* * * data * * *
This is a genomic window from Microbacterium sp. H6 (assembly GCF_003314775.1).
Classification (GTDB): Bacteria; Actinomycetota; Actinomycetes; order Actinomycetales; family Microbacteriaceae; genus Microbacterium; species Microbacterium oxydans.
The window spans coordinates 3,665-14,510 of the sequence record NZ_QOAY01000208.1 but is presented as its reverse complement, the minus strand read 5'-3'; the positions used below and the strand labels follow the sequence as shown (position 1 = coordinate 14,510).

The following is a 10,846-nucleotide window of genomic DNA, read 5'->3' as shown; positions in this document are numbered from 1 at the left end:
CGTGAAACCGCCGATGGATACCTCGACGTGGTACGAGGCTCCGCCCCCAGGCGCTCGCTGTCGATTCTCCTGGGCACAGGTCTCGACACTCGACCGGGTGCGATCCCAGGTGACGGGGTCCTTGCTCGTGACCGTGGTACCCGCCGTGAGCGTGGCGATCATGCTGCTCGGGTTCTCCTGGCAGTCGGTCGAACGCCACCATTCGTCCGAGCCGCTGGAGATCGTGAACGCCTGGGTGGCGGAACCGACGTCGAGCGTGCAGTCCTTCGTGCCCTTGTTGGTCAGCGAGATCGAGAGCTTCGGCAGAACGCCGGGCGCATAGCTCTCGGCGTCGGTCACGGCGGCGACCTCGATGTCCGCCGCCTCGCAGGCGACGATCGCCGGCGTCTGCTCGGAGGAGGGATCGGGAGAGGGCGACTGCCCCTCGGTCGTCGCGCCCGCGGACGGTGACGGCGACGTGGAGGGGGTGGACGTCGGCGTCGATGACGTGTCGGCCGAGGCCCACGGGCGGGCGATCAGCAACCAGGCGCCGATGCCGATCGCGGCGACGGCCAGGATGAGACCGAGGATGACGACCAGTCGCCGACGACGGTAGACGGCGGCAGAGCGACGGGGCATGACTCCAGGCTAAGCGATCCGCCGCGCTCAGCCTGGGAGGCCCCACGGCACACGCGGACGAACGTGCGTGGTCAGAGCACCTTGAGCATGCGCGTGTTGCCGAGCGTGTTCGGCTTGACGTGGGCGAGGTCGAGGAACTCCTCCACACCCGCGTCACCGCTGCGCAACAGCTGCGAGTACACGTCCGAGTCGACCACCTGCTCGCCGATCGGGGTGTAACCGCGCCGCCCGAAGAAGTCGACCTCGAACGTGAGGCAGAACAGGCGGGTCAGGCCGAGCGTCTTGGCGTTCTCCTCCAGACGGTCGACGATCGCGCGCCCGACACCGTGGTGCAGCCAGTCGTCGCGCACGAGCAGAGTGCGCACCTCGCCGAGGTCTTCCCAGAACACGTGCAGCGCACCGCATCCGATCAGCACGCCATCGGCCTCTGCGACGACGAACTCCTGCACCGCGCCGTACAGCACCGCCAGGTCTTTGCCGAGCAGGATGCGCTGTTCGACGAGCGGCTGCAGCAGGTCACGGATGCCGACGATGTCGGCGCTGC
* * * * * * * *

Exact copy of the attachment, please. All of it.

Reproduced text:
This is a genomic window from Microbacterium sp. H6 (assembly GCF_003314775.1).
Classification (GTDB): Bacteria; Actinomycetota; Actinomycetes; order Actinomycetales; family Microbacteriaceae; genus Microbacterium; species Microbacterium oxydans.
The window spans coordinates 3,665-14,510 of the sequence record NZ_QOAY01000208.1 but is presented as its reverse complement, the minus strand read 5'-3'; the positions used below and the strand labels follow the sequence as shown (position 1 = coordinate 14,510).

The following is a 10,846-nucleotide window of genomic DNA, read 5'->3' as shown; positions in this document are numbered from 1 at the left end:
CGTGAAACCGCCGATGGATACCTCGACGTGGTACGAGGCTCCGCCCCCAGGCGCTCGCTGTCGATTCTCCTGGGCACAGGTCTCGACACTCGACCGGGTGCGATCCCAGGTGACGGGGTCCTTGCTCGTGACCGTGGTACCCGCCGTGAGCGTGGCGATCATGCTGCTCGGGTTCTCCTGGCAGTCGGTCGAACGCCACCATTCGTCCGAGCCGCTGGAGATCGTGAACGCCTGGGTGGCGGAACCGACGTCGAGCGTGCAGTCCTTCGTGCCCTTGTTGGTCAGCGAGATCGAGAGCTTCGGCAGAACGCCGGGCGCATAGCTCTCGGCGTCGGTCACGGCGGCGACCTCGATGTCCGCCGCCTCGCAGGCGACGATCGCCGGCGTCTGCTCGGAGGAGGGATCGGGAGAGGGCGACTGCCCCTCGGTCGTCGCGCCCGCGGACGGTGACGGCGACGTGGAGGGGGTGGACGTCGGCGTCGATGACGTGTCGGCCGAGGCCCACGGGCGGGCGATCAGCAACCAGGCGCCGATGCCGATCGCGGCGACGGCCAGGATGAGACCGAGGATGACGACCAGTCGCCGACGACGGTAGACGGCGGCAGAGCGACGGGGCATGACTCCAGGCTAAGCGATCCGCCGCGCTCAGCCTGGGAGGCCCCACGGCACACGCGGACGAACGTGCGTGGTCAGAGCACCTTGAGCATGCGCGTGTTGCCGAGCGTGTTCGGCTTGACGTGGGCGAGGTCGAGGAACTCCTCCACACCCGCGTCACCGCTGCGCAACAGCTGCGAGTACACGTCCGAGTCGACCACCTGCTCGCCGATCGGGGTGTAACCGCGCCGCCCGAAGAAGTCGACCTCGAACGTGAGGCAGAACAGGCGGGTCAGGCCGAGCGTCTTGGCGTTCTCCTCCAGACGGTCGACGATCGCGCGCCCGACACCGTGGTGCAGCCAGTCGTCGCGCACGAGCAGAGTGCGCACCTCGCCGAGGTCTTCCCAGAACACGTGCAGCGCACCGCATCCGATCAGCACGCCATCGGCCTCTGCGACGACGAACTCCTGCACCGCGCCGTACAGCACCGCCAGGTCTTTGCCGAGCAGGATGCGCTGTTCGACGAGCGGCTGCAGCAGGTCACGGATGCCGACGATGTCGGCGCTGC